HTTPS for Apache on RHEL and CentOS

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These commands were tested on default installations of CentOS Stream 8 and Rocky Linux 8.5 in May 2022. CentOS 7 repositories do not currently have the latest version of Apache to support TLSv1.3 and will not work. If you experience issues, Contact Ryan and report an issue

(Optional) Upgrade Packages

Make sure your machine has the latest packages installed and reboot.

    sudo yum update -y;
    sudo reboot;

Upload Site Files

For example purposes, we'll add one static file. You can download your own site's files instead if you have some.

    sudo mkdir -p /usr/share/httpd/;
    echo "


" | sudo tee /usr/share/httpd/;

Generate Diffie-Hellman Parameters

We generate a new set of parameters unique to your machines. This improves security because usually a default set of DH parameters are used by everyone that installs Apache. We'll use this file in a little bit.

    # Generate Diffie-Hellman Parameters
    sudo openssl dhparam -out /etc/pki/tls/dhparam.pem 2048;

Copy TLS Certificate Files

Here we copy the needed TLS key and certificate files from previous lessons. Then we ensure the permissions are correct on both files. You might need to upload your certificate files onto the machine if you bought a certificate or generated a free certificate on another machine.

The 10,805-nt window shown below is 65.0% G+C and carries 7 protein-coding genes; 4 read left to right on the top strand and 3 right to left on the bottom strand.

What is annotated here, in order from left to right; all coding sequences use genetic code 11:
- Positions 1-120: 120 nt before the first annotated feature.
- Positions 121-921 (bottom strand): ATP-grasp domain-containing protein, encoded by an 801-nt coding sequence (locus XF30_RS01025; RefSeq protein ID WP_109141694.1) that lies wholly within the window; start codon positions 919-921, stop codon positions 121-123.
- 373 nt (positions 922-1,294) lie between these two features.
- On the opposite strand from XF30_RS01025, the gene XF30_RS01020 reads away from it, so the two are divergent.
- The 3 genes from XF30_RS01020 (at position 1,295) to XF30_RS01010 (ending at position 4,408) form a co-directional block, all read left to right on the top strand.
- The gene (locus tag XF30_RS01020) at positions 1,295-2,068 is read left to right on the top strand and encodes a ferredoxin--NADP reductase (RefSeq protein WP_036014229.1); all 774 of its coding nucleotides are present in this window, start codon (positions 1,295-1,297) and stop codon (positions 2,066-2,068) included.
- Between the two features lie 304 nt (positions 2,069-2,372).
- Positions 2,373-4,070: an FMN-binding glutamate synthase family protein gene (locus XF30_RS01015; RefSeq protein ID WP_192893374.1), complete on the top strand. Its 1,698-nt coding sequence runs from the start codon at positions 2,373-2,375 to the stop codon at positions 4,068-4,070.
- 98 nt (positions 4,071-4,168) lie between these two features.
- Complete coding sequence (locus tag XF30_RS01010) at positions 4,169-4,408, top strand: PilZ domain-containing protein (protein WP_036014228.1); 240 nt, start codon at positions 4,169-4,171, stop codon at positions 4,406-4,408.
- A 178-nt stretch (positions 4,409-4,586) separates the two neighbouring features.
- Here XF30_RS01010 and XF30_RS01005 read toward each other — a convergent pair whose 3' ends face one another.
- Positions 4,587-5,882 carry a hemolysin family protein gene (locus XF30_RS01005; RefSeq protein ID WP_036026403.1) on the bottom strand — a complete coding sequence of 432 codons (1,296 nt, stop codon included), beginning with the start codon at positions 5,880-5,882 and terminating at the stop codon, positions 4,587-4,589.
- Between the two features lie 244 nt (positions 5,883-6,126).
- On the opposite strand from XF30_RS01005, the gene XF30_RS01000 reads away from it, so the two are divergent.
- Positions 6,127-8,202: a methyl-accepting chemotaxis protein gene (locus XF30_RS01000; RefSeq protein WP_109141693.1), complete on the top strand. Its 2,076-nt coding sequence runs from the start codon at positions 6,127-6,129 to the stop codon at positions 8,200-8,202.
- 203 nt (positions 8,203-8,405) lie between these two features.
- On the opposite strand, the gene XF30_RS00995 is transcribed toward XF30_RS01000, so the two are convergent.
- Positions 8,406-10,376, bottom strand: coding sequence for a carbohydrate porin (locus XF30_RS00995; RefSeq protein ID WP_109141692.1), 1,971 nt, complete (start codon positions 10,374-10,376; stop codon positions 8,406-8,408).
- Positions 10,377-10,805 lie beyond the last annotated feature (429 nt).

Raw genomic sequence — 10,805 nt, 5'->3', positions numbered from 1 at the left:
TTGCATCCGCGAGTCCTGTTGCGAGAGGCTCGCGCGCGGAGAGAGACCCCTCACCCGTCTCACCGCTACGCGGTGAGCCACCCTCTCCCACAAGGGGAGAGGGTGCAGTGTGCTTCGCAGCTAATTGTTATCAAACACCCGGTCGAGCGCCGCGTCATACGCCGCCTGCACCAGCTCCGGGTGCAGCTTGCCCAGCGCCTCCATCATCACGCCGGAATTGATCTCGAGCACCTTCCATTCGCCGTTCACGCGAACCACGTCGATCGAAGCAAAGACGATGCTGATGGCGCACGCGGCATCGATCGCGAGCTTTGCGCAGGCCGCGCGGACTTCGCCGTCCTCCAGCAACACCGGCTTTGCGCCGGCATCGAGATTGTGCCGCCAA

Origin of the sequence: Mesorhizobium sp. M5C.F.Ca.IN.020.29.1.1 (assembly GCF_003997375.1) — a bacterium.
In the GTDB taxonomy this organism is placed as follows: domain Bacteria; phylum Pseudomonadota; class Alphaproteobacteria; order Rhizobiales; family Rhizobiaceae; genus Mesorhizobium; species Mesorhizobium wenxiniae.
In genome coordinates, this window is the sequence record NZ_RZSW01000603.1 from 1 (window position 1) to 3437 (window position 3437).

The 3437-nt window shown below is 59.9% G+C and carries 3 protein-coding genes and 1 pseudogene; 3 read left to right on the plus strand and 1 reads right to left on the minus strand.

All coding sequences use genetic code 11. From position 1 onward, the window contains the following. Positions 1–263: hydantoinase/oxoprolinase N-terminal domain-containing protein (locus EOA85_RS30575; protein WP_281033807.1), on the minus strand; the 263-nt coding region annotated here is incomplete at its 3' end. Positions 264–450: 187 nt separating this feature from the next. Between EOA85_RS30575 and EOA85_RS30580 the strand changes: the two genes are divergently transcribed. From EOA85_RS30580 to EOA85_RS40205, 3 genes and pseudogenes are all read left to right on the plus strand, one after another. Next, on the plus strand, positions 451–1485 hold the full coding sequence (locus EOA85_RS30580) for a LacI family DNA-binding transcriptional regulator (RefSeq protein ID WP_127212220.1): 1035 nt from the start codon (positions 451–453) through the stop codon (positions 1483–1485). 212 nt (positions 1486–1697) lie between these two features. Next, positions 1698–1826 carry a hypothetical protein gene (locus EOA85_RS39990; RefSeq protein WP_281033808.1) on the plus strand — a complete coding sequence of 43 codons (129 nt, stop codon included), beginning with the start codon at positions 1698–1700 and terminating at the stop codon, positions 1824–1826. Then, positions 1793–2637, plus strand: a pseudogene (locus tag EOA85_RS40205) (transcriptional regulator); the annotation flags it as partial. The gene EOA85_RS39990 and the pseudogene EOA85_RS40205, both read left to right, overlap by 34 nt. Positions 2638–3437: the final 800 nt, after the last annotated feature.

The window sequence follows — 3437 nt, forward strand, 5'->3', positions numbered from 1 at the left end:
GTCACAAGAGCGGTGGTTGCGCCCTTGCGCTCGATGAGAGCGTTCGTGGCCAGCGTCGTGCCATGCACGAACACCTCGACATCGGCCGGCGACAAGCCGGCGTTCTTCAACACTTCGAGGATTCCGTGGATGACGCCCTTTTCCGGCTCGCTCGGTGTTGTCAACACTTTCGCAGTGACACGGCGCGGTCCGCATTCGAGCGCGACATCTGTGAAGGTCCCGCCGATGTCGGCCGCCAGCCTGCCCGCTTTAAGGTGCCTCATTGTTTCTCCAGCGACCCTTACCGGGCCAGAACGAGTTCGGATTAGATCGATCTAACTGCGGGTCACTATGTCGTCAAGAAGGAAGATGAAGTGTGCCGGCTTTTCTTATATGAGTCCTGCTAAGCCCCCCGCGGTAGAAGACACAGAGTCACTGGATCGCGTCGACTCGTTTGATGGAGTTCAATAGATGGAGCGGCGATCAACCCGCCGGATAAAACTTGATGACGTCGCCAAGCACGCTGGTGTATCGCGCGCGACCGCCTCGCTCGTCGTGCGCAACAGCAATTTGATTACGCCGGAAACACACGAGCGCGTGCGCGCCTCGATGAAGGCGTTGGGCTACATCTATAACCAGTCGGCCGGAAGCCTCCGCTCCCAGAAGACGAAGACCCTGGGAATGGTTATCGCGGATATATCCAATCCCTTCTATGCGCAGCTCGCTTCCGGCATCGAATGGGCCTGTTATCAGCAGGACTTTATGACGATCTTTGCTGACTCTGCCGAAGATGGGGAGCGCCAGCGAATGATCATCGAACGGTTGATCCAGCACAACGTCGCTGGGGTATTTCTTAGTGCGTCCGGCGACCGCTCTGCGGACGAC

# Edit the file names to something that
    # makes sense in your situation.

    # Copy Your TLS Key
    cp MY_CERTIFICATE.key /etc/pki/tls/private/MY_CERTIFICATE.key;
    chmod 600 /etc/pki/tls/private/MY_CERTIFICATE.key;

    # Copy Your TLS Certificate
    cp MY_CERTIFICATE.pem /etc/pki/tls/certs/MY_CERTIFICATE.pem;
    chmod 644 /etc/pki/tls/certs/MY_CERTIFICATE.pem;

Installing Apache

We install Apache and remove its default site configuration files. We'll be adding our own site configuration soon, and don't need the default files.

    # Install Apache
    sudo yum install -y httpd mod_ssl;

    # Remove Default Configurations
    sudo rm /etc/httpd/conf.d/autoindex.conf;
    sudo rm /etc/httpd/conf.d/userdir.conf;
    sudo rm /etc/httpd/conf.d/welcome.conf;
    sudo rm /etc/httpd/conf.d/ssl.conf;

    # Want to Check Apache Version?
    # httpd -v;
    # CentOS Stream 8
    # Server version: Apache/2.4.37 (centos)
    # Server built:   Apr  6 2022 14:54:37
    # Rocky
    # Server version: Apache/2.4.37 (rocky)
    # Server built:   Mar 24 2022 17:33:25

Listen for HTTP and HTTPS Requests

By default, Apache (httpd) will only be listening on port 80 for HTTP requests. So, we swap the "Listen 80" line for "Listen 80 (new line) Listen 443" to also listen on port 443 for HTTPS requests.

    # Listen on 80 AND 443
    sed -i "s/^Listen.*/Listen 80\nListen 443/g" /etc/httpd/conf/httpd.conf;

Enhanced Security???

Now we disable showing the Apache version and signatures when it responds. This is information that can be used to identify your site as vulnerable and can be used in a targeted attack.

    echo "ServerTokens ProductOnly" | sudo tee -a /etc/httpd/conf.modules.d/security.conf;
    echo "ServerSignature Off" | sudo tee -a /etc/httpd/conf.modules.d/security.conf;

HTTP to HTTPS Redirect